Orange County Sheriff, Orlando PD To Carry Narcan This Summer
Law enforcement officers in Orange County will carry an overdose reversal drug by this summer.
Orlando Police Department and Orange County sheriff’s deputies will begin carrying naloxone, a drug that can reverse an overdose from opioids. A new law takes effect in July allowing police and pharmacists to use the drug with standing orders from a doctor.
“Somewhere in the neighborhood of 10 to 20 percent of calls of that type, law enforcement was getting their first,” said Dr. Christopher Hunter, associate medical director of Orange County’s Emergency Medical Services. “Now, getting there first might mean they’re there for 60 seconds or 120 seconds.”
The plan is to equip all officers in the field with the drug, a nasal spray that costs about $30 a dose. Other law enforcement agencies may also sign in Orange County.
Last year, 82 people died from heroin overdoses in Orange County, more than four times as many deaths as 2011. Increasing access to naloxone, know by its brand name Narcan, was one recommendation of a heroin task force.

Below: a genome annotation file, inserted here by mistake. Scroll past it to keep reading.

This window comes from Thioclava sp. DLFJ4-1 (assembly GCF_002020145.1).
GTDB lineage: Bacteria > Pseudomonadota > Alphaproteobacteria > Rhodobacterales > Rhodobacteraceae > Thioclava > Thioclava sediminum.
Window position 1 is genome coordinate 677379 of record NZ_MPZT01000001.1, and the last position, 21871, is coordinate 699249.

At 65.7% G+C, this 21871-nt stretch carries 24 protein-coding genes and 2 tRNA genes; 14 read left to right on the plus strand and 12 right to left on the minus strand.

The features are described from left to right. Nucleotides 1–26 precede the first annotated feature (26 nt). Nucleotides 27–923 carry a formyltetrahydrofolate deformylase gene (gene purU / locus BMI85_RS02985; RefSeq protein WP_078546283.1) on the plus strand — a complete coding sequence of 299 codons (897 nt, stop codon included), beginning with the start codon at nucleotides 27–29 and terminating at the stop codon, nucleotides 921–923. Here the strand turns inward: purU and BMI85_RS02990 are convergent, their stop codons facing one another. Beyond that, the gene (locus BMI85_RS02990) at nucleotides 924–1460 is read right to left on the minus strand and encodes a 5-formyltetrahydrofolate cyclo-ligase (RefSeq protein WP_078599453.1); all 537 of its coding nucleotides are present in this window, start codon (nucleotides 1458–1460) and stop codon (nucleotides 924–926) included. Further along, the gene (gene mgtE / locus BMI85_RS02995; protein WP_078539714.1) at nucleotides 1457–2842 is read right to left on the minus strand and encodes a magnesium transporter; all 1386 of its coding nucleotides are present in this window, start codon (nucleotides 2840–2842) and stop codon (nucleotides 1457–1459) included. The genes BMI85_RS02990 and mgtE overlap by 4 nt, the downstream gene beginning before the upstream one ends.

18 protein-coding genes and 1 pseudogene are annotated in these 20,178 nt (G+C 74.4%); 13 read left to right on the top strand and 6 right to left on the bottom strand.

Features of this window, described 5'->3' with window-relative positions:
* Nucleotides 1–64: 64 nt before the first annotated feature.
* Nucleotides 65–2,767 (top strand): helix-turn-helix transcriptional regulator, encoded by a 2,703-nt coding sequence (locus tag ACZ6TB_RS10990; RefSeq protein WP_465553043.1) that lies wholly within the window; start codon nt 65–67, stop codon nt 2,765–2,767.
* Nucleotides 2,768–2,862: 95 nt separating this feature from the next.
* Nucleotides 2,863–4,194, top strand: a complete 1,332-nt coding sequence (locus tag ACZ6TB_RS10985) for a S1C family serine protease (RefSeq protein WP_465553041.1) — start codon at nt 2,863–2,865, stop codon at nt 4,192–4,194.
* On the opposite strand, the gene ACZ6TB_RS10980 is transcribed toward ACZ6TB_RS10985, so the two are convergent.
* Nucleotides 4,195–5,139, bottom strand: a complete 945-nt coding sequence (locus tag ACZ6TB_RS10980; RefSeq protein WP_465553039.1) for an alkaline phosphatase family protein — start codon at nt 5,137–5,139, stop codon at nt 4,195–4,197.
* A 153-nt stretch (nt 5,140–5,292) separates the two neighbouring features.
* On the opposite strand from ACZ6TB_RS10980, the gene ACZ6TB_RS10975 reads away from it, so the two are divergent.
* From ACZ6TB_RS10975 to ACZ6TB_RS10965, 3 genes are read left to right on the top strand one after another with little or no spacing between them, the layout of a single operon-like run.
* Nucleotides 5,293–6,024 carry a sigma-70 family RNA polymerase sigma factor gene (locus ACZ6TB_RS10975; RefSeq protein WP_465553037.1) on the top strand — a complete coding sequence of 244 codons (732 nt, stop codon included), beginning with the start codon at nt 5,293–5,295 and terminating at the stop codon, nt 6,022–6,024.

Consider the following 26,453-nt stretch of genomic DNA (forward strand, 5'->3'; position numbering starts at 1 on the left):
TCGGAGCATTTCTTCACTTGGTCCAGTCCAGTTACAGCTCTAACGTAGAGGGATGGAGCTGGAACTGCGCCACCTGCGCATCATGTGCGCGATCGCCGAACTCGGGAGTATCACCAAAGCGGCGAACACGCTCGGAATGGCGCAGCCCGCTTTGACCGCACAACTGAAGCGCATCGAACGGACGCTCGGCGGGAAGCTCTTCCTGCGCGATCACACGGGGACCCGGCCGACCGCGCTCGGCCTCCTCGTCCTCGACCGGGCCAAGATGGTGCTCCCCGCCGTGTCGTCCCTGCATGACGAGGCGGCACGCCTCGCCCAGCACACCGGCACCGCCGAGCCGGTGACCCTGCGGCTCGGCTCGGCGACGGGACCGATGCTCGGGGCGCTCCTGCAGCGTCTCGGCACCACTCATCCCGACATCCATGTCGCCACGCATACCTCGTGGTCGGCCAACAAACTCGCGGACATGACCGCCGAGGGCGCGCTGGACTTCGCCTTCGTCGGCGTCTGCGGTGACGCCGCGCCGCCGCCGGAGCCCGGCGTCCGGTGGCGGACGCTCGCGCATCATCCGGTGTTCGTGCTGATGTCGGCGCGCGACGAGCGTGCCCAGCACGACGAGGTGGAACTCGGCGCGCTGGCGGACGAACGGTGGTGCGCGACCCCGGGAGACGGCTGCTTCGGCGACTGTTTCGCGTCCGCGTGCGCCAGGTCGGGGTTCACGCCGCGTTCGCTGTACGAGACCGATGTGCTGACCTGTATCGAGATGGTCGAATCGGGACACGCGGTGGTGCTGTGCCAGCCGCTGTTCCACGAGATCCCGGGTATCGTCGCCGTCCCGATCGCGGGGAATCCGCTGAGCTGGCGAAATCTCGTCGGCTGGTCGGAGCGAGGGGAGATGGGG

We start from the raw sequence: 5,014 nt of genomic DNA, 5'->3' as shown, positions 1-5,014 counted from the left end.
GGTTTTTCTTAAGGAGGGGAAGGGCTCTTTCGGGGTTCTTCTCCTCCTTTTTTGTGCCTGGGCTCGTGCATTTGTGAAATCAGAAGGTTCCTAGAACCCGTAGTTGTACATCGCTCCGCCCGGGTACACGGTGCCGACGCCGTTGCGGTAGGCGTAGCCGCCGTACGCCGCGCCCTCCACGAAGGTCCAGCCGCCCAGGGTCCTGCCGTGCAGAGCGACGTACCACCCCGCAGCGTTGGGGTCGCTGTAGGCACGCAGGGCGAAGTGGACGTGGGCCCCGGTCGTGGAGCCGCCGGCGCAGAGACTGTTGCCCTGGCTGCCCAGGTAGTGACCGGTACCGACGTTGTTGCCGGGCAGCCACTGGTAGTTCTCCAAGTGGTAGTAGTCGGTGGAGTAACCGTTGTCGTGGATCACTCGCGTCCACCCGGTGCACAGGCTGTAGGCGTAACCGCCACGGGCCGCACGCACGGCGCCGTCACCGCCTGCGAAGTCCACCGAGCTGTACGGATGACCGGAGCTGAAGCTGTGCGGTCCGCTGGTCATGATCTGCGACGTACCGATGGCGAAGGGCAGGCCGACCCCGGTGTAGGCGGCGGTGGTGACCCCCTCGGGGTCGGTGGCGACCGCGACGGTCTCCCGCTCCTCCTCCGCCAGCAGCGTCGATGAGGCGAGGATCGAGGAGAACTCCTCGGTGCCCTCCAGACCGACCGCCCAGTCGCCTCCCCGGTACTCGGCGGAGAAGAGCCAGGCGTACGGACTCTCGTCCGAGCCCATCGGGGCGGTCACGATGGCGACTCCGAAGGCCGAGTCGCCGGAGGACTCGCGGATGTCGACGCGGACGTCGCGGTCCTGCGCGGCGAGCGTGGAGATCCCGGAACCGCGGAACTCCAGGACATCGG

Hunter said they’re working on the training now.
“If someone gets naloxone and they are overdosing from an opiate, there can be a pretty dramatic response,” Hunter said. “Some of it’s not pleasant, it’s immediate withdrawal. But if they get it and nothing happens, it means something else is going on, and we our law enforcement officers to consider CPR.”
WMFE is a partner with Health News Florida, a statewide collaborative reporting on health care.
Health reporting on WMFE is supported in part by AdventHealth.
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